Pathophysiology - Type I Diabetes

Pathophysiology - Type I Diabetes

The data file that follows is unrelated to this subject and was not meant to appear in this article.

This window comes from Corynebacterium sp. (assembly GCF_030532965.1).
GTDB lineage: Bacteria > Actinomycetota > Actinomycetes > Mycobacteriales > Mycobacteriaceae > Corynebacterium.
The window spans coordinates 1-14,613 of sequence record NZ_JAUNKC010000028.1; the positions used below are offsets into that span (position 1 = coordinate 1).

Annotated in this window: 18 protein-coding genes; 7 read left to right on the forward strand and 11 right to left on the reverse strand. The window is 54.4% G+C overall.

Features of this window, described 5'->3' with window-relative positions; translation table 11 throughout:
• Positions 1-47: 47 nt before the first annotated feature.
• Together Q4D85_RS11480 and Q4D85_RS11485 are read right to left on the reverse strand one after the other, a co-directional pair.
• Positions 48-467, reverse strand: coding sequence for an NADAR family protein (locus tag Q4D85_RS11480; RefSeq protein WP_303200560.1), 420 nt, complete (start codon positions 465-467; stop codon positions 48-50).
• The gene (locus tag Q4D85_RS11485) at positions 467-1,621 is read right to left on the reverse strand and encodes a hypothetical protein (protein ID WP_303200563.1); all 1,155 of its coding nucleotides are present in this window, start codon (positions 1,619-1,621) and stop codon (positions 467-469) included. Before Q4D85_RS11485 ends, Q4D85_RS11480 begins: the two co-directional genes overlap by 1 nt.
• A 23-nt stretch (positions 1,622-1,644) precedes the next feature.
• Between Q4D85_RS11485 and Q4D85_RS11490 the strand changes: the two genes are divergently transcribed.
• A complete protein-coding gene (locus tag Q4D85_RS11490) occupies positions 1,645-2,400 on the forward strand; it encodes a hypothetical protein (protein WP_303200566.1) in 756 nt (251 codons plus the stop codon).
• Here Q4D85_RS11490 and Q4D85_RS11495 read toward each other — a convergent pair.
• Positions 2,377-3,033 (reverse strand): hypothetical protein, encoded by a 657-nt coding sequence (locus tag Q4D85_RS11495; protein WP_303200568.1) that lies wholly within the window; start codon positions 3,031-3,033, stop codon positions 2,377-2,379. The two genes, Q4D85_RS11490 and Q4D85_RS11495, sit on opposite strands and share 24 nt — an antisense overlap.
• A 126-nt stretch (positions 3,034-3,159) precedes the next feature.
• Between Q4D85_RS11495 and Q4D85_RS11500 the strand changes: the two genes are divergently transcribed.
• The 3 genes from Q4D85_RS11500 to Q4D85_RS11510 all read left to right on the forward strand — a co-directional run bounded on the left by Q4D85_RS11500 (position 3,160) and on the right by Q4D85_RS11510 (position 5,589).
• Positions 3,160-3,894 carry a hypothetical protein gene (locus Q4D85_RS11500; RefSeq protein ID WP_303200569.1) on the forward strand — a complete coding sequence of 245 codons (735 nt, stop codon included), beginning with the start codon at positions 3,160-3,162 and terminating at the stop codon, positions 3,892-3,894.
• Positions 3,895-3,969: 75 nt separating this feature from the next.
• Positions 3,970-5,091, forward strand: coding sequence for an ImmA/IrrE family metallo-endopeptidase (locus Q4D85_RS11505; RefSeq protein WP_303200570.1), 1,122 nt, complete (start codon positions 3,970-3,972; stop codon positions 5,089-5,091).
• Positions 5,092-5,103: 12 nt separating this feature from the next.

- Now Diabetes Mellitus is a group of disorders that's caused by improper function of insulin which is a hormone responsible for regulating blood sugar or blood glucose. And this results in Hyperglycemia. But since Diabetes is a group of disorders there's many different underlying pathophysiological mechanisms that can cause the disease. And depending on which mechanism is occurring in someone the presentation of the disease can actually be very different. So before we get started, I want to briefly talk about the Pancreas. Now you can see here we have the esophagus coming down and it dives behind the liver here. And then it goes into the stomach and then the stomach goes back behind the liver and comes out as the small intestine. And in yellow here, nestled in next to the small intestine and behind the stomach is the Pancreas. Now, the Pancreas is frequently referred to as being comma shaped and you can kind of get that. Oh, if you kind of turned it on its side it might look like a comma. But the way I like to remember how the Pancreas looks is by thinking about my favorite professional football team which is the Minnesota Vikings. And I kind of think the Pancreas maybe it looks like the horns on the side of the Minnesota Vikings helmet. So whatever helps you remember what the Pancreas looks like. But regardless, the Pancreas has two main functions. And the first function is Exocrine. What this means is that the Pancreas secretes Enzymes into the digestive tract which then chemically digests food and help your body absorb the nutrients we eat. So it helps with digestion. But the Pancreas also has some Endocrine function. And what this means is that it produces Hormones. And specifically for the Pancreas these Hormones help the body with Metabolism. But what does all th Continue reading >>